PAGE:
Time as a form is a rare moment in the school day when what you do is not strictly prescribed by the curriculum – but a chance for experimentation, innovation and fun.
As such, here are seven ways that I regularly use my form tutor time to give my students something a bit different and unexpected, which contributes to their social, emotional and academic growth.
Making the most of form tutor time
1. Weekly quizzes
A weekly quiz, with a prize for the winners, on Friday afternoons is a positive way of finishing off the week, creating a vibrant atmosphere.
It provides some light relief at the end of a hard week and a chance to forget academic pressures.
Quiz questions can either be written by the tutor or the students (on a rota basis) and can be based on the weekly news, an agreed category or created randomly.
Questions can also be oral, visual or audio-based, such as the name and performers of songs.
Having established the rules for respecting the views of all, a weekly discussion is a good way of getting all students involved in form time.
Discussion topics can be based on contemporary news stories, moral dilemmas or a general interest, and can either be led by the form tutor or the students (getting them to prepare in pairs is a good idea).
Allowing students to lead the discussion and have an input in what they would like to discuss allows them to present in a safe environment, building their self-confidence, as well as honing the oral skills they need for some of their subjects.
Topics can be set as a question to answer or a statement to respond to, firstly in pairs to ensure all get their say, then as a whole class.
A presentation followed by a question-and-answer session can be led by the form tutor, perhaps on a news story or a contemporary issue the students are facing, or by a student on a country they have visited or a hobby outside of school.
Student-led presentations give them a voice on something that is important to them, build their confidence and allow the form to get to know them better.
Stand out presentations I have seen have ranged from a student explaining her role as a scout leader to one on whether teachers should be allowed to go on strike or another on whether one culture should be allowed to impose their values on another, in the context of whale hunting.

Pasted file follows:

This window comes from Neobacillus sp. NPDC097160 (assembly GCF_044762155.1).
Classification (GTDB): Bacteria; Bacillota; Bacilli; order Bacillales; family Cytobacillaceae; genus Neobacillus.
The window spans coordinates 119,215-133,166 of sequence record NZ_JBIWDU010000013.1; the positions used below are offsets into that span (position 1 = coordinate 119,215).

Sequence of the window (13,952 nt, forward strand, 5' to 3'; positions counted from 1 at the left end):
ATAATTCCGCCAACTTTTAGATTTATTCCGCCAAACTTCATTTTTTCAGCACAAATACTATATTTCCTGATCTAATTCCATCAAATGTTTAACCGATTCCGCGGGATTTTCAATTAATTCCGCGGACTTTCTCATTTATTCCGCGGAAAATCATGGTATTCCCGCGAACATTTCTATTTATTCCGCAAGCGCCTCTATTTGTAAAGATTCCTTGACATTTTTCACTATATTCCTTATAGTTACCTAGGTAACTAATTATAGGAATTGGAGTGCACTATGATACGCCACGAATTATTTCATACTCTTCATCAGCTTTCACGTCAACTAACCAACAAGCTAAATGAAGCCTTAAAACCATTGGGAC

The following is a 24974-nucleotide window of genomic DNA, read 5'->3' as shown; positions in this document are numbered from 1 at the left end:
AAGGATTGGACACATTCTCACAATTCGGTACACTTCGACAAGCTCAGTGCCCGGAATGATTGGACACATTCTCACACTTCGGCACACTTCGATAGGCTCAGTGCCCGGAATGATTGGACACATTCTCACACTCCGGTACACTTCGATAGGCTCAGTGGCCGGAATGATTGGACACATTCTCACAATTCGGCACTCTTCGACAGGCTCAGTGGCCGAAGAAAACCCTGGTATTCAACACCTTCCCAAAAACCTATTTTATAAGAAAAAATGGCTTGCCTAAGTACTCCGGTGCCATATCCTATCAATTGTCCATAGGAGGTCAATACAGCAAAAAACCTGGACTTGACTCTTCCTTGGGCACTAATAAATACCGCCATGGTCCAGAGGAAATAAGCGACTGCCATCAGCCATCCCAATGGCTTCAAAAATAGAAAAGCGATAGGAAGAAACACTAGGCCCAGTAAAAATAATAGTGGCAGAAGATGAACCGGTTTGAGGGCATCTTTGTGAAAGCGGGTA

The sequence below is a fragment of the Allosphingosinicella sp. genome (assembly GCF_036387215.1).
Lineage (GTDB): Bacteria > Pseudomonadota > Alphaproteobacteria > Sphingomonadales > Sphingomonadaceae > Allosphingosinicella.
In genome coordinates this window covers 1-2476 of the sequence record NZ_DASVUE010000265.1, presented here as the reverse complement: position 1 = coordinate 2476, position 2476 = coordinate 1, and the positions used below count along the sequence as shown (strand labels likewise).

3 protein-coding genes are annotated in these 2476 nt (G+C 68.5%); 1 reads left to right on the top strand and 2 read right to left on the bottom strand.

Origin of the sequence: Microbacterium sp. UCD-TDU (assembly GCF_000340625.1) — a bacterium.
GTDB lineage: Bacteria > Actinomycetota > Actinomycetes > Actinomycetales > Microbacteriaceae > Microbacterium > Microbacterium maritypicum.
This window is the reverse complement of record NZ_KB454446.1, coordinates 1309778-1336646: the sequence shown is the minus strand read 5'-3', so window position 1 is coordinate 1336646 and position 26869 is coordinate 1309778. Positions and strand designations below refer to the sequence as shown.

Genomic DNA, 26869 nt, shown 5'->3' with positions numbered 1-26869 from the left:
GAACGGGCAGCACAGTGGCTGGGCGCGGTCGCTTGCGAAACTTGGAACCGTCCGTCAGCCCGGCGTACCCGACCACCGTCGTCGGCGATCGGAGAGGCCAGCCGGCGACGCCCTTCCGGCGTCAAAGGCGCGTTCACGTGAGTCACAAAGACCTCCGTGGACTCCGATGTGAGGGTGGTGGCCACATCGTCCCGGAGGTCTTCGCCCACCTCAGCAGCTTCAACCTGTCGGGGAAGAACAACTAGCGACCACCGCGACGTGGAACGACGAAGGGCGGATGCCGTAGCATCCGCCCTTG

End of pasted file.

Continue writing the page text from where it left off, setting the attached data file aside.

4. Going through the news
Depending on the news of the day, a tutor session can be driven by what is going on locally, nationally or worldwide.
Online or traditional newspapers can provoke excellent discussion points on local, national and internal events, including ones that have a direct effect on the lives of the students.
Similarly, highlighting international days through the UN helps to give the students an overview of what is being celebrated through the world and a chance to host discussions on important topics.
5. Structured self-study
Study support can be a welcome chance for students to plan their studies for the week.
This time also allows the form tutor to support the students with bespoke needs such as creating a revision timetable, going over revision tips and strategies and creating materials or working on their CVs.
Talking through study concerns can also lead to the setting up of action groups within the form.
6. YouTube comedy clips
Watching YouTube clips as a form can be done in a variety of ways. Comedy clips provide students with time to relax and are a way of reducing stress.
All can get involved in the discussion of them, which helps to set up established standing jokes within the form, such as the exploits of Alan Partridge or Ian Beale – yes really.
Video clips can also be used as the introduction to more serious issues for form discussions, too, such as government information videos on alcohol.
Getting students to present clips from shows they watch can also open up discussion, such an informative one on autism based on the Netflix show Atypical.
Discussing the lyrics of songs played on YouTube is fun for them to do and helps with their literacy skills and appreciation of poetry.
Songs could be randomly chosen or students could be set a task of finding lyrics related to a topic in the news or one that applies to their lives such as love, crime, bullying, divorce or leaving home. The lyrics work well when given to the students to read while the song is playing.
I recall a moving student-led discussion after listening to Daddy’s Gone by Glasvegas, which started with a focus on being separated from a parent, branching into other areas of loss.
Competitions create a positive atmosphere with students competing against each other in a friendly way. Prizes can be given in line with the school’s policy.
Examples of competitions are a World Cup (or other sporting event) sweepstake where students pick a team and follow it through the tournament and collect the prize if their team wins.
This results in students talking about the event and creating rivalries when their teams are playing each other.
Student-based competitions are also a good way of getting students to interact with each other.
These include creating a mash-up of student faces, and getting teams to guess who is in each one; talent shows over a week (which can result in embarrassing situations for the tutor, such as having to join in a dance); or simple classics such as Pictionary and Taboo, which are quick and easy to set up and create an electric atmosphere as teams battle it out to win.
Oliver Furnival is interim IB curriculum manager at Tamagawa Academy, Tokyo